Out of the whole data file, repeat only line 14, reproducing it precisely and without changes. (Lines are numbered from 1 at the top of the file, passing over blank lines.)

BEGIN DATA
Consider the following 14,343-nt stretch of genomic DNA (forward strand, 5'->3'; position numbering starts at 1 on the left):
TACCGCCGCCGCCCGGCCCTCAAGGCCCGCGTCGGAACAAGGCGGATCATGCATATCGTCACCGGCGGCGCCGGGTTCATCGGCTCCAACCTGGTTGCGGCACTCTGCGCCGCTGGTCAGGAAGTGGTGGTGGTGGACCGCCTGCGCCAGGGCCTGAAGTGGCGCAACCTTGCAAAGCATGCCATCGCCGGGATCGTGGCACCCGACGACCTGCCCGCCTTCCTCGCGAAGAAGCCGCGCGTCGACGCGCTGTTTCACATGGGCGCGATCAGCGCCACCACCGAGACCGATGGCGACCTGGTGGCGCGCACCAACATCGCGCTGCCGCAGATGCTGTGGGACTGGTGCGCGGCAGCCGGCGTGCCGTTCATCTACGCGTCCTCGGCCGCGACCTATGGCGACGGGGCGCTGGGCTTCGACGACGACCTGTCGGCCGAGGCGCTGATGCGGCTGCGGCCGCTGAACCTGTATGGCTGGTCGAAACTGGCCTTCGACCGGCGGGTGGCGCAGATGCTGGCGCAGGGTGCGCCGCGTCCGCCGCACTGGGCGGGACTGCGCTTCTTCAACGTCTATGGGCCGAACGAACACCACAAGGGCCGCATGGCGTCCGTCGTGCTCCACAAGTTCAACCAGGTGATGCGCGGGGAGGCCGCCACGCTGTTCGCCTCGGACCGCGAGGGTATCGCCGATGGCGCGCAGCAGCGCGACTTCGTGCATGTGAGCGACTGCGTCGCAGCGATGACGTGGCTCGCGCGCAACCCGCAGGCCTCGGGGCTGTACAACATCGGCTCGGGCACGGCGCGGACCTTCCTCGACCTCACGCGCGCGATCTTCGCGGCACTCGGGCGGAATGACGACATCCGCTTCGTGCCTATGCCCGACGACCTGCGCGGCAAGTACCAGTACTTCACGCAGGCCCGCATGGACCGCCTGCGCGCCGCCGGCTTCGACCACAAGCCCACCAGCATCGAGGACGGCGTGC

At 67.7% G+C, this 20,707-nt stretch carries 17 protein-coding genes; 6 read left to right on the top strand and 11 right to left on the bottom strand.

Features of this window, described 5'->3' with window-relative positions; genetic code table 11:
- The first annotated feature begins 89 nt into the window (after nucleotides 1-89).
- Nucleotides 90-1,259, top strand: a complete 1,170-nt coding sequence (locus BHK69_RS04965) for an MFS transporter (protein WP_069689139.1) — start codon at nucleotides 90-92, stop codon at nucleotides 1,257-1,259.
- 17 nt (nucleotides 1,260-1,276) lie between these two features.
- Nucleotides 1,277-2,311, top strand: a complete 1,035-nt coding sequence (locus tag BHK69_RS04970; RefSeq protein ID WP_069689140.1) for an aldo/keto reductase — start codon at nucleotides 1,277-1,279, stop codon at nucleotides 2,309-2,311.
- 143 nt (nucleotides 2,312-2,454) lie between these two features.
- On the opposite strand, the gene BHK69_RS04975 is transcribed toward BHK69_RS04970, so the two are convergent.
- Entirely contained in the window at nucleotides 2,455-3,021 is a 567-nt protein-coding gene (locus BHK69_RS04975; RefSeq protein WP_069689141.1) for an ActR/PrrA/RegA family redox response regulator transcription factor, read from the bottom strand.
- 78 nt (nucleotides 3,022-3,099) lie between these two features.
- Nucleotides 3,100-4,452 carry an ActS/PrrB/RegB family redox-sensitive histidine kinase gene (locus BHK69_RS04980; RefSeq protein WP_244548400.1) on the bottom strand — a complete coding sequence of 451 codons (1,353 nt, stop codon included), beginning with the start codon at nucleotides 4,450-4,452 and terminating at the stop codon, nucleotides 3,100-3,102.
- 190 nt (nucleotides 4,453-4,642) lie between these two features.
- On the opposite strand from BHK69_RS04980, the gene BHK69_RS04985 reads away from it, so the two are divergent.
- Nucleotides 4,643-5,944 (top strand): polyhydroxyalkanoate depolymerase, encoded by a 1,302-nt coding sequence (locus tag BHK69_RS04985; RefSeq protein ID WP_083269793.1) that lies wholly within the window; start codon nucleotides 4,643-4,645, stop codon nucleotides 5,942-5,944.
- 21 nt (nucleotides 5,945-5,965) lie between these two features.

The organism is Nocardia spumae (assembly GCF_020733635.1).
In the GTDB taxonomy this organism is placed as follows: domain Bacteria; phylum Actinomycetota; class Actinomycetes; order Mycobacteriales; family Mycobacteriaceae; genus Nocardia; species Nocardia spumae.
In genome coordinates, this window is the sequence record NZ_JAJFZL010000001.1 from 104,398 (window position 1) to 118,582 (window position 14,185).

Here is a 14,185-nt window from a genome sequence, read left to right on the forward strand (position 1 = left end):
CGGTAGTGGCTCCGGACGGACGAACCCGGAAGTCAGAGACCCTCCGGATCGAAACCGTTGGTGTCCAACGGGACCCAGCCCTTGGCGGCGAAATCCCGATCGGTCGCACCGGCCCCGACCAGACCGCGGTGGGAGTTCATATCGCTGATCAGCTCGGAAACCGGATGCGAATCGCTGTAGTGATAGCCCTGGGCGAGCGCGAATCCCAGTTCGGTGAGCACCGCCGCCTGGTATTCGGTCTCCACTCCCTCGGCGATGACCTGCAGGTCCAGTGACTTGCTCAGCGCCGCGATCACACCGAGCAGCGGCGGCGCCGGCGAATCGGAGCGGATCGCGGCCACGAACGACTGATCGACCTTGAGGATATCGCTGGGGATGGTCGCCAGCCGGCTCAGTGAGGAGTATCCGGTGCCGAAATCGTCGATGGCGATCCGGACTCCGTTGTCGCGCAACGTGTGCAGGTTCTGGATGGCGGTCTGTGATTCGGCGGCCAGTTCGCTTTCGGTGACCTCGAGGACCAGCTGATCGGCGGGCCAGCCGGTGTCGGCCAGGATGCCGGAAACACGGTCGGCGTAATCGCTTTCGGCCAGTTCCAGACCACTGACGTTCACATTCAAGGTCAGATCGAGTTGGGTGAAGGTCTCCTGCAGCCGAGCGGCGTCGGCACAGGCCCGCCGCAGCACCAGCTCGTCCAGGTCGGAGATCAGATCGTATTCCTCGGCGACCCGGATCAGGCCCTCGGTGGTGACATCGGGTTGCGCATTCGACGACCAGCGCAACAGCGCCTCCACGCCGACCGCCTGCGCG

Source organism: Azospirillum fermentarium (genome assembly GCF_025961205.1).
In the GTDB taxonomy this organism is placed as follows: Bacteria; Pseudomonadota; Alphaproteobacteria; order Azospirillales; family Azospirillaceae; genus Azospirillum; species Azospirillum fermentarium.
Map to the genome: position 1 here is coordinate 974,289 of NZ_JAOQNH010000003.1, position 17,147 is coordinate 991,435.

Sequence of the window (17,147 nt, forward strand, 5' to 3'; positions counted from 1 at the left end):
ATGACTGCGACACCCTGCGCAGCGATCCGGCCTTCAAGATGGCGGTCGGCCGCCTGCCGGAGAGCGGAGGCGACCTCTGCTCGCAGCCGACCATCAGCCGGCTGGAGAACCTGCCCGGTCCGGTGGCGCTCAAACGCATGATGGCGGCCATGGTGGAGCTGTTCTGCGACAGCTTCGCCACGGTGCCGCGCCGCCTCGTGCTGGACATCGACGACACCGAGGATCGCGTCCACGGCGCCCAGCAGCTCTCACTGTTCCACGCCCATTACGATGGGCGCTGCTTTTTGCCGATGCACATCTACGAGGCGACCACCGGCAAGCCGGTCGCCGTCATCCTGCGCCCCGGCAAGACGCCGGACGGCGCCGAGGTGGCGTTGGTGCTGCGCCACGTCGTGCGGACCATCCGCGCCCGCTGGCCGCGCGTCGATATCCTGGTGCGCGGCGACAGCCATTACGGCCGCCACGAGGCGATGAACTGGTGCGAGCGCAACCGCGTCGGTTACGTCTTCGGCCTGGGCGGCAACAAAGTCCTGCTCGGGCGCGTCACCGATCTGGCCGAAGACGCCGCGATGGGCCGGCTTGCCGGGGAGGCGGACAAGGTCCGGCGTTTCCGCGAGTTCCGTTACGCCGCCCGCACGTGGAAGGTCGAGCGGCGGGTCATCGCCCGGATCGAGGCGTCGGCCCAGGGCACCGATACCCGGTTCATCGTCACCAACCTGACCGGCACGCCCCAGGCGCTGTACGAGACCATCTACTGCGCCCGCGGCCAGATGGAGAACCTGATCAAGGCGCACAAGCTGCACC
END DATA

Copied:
- 190 nt (nucleotides 4,453-4,642) lie between these two features.